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Friday Fishwrap
Looking Behind The Remarkable Resurgence In Petite Sirah

By Stephen Eliot

It does not get a great deal of play in the press and is all but ignored by the legions of bloggers who are quick to tell us about the lighter, lower-alcohol wines that the millennial generation really wants, but Petite Sirah is clearly finding new popularity in the world of real wine drinkers. We think we know why.

Now, we admit that there was time when we simply turned our backs on what was an opaque, crudely tannic, tooth-staining bunch, and years went by without Petite Sirah working its way into our reviews. Most were unruly brutes and impressed as wines best approached with a gun, a whip and a chair much as one would with a large and easily irritated carnivore. We have, however, been struck by both the number and the quality of the Petites coming our way over the past several years, and as we begin tasting new releases for our July issue, our shelves are starting to groan under the weight of a host of recently arrived bottlings. We have work to do.

It appears that what is going on is far more than a resurgence. It is an entirely new movement with an ethos all its own. It is driven in part by better winemaking and a new sensibility of the winemakers who seek more than color and sinew. They are clearly beginning to tame the grape without losing its unique varietal voice, and we have seen more than few that are serious offerings of real richness and range. Much of Petite Sirah’s new success can be traced to the tireless efforts of such promotional organizations as P.S I Love You, but however much you promote, success is never secured by slogans alone. The message needs to be backed up by substance, and it is there that new Petite shines.

What is most striking to me is that there clearly seems to be an enthusiastic and thriving market for Petite in a time when the popular press so regularly touts smaller as better. There seems to be a great many folks who have not gotten the word. Or, maybe, just maybe, there are plenty of people who actually like gutsy, powerful red wines and do not give a hoot about low-alcohol, high acid and subtle nuance. Good for them. They pursue flavor first and foremost, and therein lies Petite Sirah’s greatest gift. There are times and settings where I want wines of refinement, but there are others when nothing less than unbridled power and strength will do, and, when the urge hits, I know that Petite Sirahs from the likes Frank Family, Stanton, Ridge, JC Cellars and Retro, to name but a few, are certain to please.

I do not claim to be a dyed-in-the-wool convert, and I am not close to becoming an uncritical, unblinking evangelist for the grape, but there are enough interesting Petites that I find myself approaching our upcoming tastings with something perilously close to excited anticipation rather than the looming dread I remember once feeling.


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by TomHill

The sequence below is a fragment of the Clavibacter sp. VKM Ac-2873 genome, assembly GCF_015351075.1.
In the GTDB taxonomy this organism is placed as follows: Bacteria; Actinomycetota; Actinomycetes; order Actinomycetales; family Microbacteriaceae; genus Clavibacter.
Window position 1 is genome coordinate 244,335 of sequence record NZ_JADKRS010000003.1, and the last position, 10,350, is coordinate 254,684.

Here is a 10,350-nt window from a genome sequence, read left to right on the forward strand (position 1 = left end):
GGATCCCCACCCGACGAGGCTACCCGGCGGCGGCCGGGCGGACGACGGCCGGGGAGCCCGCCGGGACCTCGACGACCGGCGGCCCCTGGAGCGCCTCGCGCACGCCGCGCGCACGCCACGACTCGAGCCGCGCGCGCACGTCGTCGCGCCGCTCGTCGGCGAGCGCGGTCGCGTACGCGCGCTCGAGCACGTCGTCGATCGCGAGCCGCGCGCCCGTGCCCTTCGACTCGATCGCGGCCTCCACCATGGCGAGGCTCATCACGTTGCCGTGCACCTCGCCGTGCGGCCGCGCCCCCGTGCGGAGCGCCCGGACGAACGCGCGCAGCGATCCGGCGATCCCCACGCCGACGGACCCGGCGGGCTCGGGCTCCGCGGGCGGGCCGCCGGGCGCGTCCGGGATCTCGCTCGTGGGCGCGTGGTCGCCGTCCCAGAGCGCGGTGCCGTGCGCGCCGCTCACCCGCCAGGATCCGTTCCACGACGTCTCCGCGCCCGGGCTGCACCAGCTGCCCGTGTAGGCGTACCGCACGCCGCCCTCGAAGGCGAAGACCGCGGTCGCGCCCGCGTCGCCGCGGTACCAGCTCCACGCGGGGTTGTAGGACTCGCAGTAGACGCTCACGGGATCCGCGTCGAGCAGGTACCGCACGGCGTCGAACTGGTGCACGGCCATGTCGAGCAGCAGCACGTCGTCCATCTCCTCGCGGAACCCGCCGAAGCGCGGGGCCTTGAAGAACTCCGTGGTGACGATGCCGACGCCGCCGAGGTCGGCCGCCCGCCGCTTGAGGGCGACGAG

Posted on:5/13/2013 5:42:00 PM

Awwwwright, Steve...somebody's gotta respond to a post on PetiteSirah. Otherwise you'll think only bloggers are reading  your stuff. :-)

   I guess I'm unaware in any "resurgence" in PS. It's always been kind of a hick 2'nd cousin to Zinfandel. I've not noticed any proliferation of PS's on the shelf...but I have no figures to back up my suspicion. There has always been a quiet band of vintners who are true believers and have continued to craft mighty fine ones over the yrs.

   My main problem w/ PS is I find it ages kinda erratically. Some huge/black PS just never seem to mature into anything of much interest...they just remain stumble-bums for their entire lives. Others...just transform into something magically. And I just don't have the experience to predict which is which.

    But the Ridge YC '71, Ridge YC '73, Ridge YC '75, CarnerosCreek Marston '75, MtVeeder Marston '75....them's the stuff of legends.



Petite Sirah numbers
by Jo Diaz
Posted on:5/14/2013 10:23:35 AM

Petite Sirah numbers for you, Tom Hill.

In 2002, when I started the Petite Sirah Symposium at Foppiano Vineyards, I had 62 gorwers and producers combined that were producing Petite Sirah - as a database from which to invite. On July 23, 2013, I can now send to 895 producers and another 165 growers = 1,060 companies that I can invite to the Concannon 11th Annual PS Symposium... Look what's happened.

You won't see about 90 percent of these brands on the shelves or on wine lists, becuase production is very limited... mostly limited to 400 cases, and limited to tasting room sales, wine club shipments, winemaker dinners at the winery, etc.

There's no use for these people to send out their wines to wine critics, either. Scores help to sell wine. They don't need help selling it. Their fans buy it before the next vintage is released.

And now... as Paul Harvey was famous for saying... you know the rest of the story.

by TomHill
Posted on:5/14/2013 11:13:35 AM

Thanks for those numbers, Jo. Are those numbers also reflected in the acres planted as well?? You don't hear a lot about growers hot-to-trot for putting in PS. Least not the ones I hear.

   And thanks for putting Dick in touch w/ me.



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